Saturday, October 12, 2019

The Swimming Pool Junction on Doebum Lam highway in Thimphu should probably have speed-breakers to reduce chances for frequent accidents at the intersection

Since the day the 4-lane Doebum Lam highway in Thimphu was opened to traffic in 2008, the intersection at the Swimming Pool junction has seen numerous accidents over the years. The ever increasing traffic congestion coupled with reckless driving has made this part of the highway one of the most dangerous traffic hotspots in Thimphu. Despite stringent traffic rules and regulations in place, we still continue to see so many crazy drivers on the road.

My wife is a very careful driver. Having been trained at Gangjung Driving Institute for four months, she is well aware of all the traffic rules and regulations, and strictly follows them while driving. But after being involved in two collisions and one near-miss at the Swimming Pool Roundabout Junction within the past three years for no fault of her own, she has now lost her confidence to drive.

The first incident happened in 2017 when we were nearly hit by a speeding car as we cut our way through the roundabout up towards my office. My wife instinctively turned the car to the right and avoided the collision just at the nick of time.

The second incident that happened in November 2018 could not be avoided. We had crossed the roundabout and were on our way up towards my office after being waved on by a car that had stopped for us. It was at this point of time that a Toyota Hilux emerged from the other lane and hit my car on the left-hand side. The worst part was that the Hilux driver refused to accept responsibility for the collision and instead blamed my wife for not giving him way. There was nobody around to tell us exactly whose fault it was. Since it was our first car crash, I and my wife were numbed by the experience. At the Traffic Police Division, we were left with no choice but to sign an internal agreement with the Hilux driver saying that we would repair our own cars. I and my wife were convinced that court settlement would be hectic and time-consuming. I was told only later that he was being levied fine for traffic rules violation at the time of the incident. If I had known about the fine he had to pay, that would have given me full assurance that he was at fault and that I would have chosen to go to court to settle the case.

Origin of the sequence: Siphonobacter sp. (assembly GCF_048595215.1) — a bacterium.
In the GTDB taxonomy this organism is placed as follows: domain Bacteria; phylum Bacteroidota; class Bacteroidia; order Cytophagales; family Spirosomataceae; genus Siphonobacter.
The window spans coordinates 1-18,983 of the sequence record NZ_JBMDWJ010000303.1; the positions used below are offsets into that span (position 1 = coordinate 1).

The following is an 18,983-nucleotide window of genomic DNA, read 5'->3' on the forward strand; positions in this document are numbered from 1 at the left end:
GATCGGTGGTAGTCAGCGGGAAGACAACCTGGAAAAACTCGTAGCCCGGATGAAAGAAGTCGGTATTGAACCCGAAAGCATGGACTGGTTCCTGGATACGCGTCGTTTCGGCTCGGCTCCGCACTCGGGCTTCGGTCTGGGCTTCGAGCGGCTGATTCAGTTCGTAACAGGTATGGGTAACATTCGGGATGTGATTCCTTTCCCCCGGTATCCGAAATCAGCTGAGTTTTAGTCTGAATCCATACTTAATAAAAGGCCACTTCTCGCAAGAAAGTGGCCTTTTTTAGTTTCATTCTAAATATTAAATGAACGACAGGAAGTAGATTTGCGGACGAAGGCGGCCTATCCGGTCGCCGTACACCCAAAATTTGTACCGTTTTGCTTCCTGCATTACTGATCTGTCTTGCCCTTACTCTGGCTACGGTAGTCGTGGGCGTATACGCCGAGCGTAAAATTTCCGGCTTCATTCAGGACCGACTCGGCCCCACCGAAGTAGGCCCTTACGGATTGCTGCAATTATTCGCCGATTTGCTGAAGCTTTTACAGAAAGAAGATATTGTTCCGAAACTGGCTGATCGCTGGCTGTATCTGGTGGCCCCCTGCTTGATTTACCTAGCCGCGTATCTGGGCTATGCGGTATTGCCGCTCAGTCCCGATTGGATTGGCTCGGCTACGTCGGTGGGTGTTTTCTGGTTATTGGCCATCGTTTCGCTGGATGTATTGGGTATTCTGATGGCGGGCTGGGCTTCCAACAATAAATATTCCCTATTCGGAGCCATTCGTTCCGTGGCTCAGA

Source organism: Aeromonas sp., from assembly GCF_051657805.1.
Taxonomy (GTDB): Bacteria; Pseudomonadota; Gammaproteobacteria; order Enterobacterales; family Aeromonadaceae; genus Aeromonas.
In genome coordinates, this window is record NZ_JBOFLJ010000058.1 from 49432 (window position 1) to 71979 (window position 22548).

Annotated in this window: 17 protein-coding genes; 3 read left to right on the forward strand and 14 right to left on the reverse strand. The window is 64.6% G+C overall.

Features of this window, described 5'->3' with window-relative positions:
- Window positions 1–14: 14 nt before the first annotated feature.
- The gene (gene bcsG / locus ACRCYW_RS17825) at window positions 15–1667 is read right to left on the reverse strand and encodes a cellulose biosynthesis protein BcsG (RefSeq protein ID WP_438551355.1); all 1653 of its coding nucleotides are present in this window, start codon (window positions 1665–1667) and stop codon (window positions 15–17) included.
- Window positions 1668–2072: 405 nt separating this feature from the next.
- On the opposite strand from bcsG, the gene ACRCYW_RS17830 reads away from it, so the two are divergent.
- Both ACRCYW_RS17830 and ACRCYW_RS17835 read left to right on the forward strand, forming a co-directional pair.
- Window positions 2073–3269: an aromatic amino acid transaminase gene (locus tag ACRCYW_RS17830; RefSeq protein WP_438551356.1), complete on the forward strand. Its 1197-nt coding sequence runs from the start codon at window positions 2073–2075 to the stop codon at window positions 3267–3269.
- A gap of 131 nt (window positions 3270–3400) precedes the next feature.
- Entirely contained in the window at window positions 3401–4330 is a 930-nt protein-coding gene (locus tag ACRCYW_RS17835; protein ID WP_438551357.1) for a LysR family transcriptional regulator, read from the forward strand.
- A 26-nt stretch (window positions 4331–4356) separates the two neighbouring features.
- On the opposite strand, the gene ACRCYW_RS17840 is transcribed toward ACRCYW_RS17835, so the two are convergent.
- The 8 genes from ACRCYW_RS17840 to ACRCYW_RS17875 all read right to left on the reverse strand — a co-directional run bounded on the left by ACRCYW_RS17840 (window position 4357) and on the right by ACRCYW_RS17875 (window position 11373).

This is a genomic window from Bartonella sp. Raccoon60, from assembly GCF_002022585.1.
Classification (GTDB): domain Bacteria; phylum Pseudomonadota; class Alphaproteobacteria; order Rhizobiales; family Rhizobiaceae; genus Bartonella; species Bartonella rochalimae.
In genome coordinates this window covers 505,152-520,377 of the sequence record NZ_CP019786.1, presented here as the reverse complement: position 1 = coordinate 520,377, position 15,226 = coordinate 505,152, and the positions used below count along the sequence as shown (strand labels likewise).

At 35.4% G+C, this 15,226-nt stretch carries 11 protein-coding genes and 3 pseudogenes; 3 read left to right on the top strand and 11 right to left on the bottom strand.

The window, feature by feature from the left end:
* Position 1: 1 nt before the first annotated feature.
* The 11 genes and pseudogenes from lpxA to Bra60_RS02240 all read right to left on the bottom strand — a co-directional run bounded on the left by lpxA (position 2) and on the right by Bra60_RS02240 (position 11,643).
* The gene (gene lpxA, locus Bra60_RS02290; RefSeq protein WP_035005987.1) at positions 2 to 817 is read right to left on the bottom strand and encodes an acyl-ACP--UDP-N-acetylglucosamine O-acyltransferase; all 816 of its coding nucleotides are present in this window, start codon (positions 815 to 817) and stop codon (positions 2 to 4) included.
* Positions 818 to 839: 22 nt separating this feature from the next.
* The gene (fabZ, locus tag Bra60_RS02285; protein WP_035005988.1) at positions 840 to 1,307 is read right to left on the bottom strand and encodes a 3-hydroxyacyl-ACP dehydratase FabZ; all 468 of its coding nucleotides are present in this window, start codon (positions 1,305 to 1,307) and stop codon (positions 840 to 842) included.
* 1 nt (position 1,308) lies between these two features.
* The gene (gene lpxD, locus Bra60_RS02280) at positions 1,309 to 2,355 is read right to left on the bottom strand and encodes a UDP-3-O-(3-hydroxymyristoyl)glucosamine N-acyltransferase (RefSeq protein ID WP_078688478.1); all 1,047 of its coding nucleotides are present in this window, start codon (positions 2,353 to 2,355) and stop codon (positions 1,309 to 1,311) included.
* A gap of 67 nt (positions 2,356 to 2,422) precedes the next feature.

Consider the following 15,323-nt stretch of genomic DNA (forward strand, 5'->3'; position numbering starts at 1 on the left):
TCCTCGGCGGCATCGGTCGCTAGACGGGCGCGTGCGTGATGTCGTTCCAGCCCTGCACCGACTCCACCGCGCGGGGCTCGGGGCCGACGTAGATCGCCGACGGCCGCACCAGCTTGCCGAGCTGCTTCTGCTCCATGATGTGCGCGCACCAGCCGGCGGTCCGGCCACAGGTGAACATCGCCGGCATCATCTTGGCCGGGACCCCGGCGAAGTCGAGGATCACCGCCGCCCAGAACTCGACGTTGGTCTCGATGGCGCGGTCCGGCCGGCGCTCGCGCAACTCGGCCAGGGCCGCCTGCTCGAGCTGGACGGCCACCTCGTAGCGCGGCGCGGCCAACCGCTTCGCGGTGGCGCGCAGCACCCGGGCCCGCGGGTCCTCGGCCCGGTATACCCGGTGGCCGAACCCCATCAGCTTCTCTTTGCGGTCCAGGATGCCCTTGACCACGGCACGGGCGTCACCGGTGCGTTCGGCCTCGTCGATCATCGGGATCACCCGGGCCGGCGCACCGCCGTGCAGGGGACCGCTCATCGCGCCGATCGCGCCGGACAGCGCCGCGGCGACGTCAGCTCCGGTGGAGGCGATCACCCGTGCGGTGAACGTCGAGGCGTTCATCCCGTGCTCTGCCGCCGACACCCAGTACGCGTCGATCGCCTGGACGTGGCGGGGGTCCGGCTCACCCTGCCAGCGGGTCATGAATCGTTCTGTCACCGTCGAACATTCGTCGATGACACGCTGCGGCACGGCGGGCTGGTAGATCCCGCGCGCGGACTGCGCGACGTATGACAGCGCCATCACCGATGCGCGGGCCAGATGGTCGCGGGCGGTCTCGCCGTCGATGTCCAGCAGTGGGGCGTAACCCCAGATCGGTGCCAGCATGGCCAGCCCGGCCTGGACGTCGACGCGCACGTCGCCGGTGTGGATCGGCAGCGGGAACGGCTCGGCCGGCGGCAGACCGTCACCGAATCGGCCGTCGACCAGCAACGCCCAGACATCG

The latest incident happened on 6th October 2019. My wife had just crossed the roundabout after being given way by a Land Cruiser that had stopped for her on her left. She had almost crossed the highway to go down towards Kelki road when a speeding Santro car emerged from the other lane and slammed into the left side of my car, throwing it off into the edge of the road. My eldest son was seated in the front and hence, he got saved from the direct impact. Had there been people on the backseat, they could have been even killed. However, this accident had eye-witnesses and even the traffic police gave us clues that it was not our fault. There were no brake marks on the road which meant that the Santro car had not even attempted to stop. Although the driver of the Santro car easily accepted his fault and agreed to repair my car, the hassle of dealing with the situation was really a traumatic experience.

Photo of my damaged car

The experiences I have got from such accidents tell me that much more needs to be done to make our roundabout junctions safer for motorists. I strongly feel that the Swimming Pool junction in particular needs speed-breakers to slow down the speeding cars on both sides of the roundabout. Although any normal human being should be intelligent enough to know that he or she should slow down at a roundabout or U-turn, or when the car on the right lane has stopped, I have realized that not everybody possesses that common sense. Had there been such speed-breakers on either side of the junction, they could have definitely avoided the accidents my car was involved in. There is a need for more coordinated efforts from relevant agencies to take appropriate actions to make our roads safe for all. We can no longer afford to keep counting the number of accidents and sleep on these issues.

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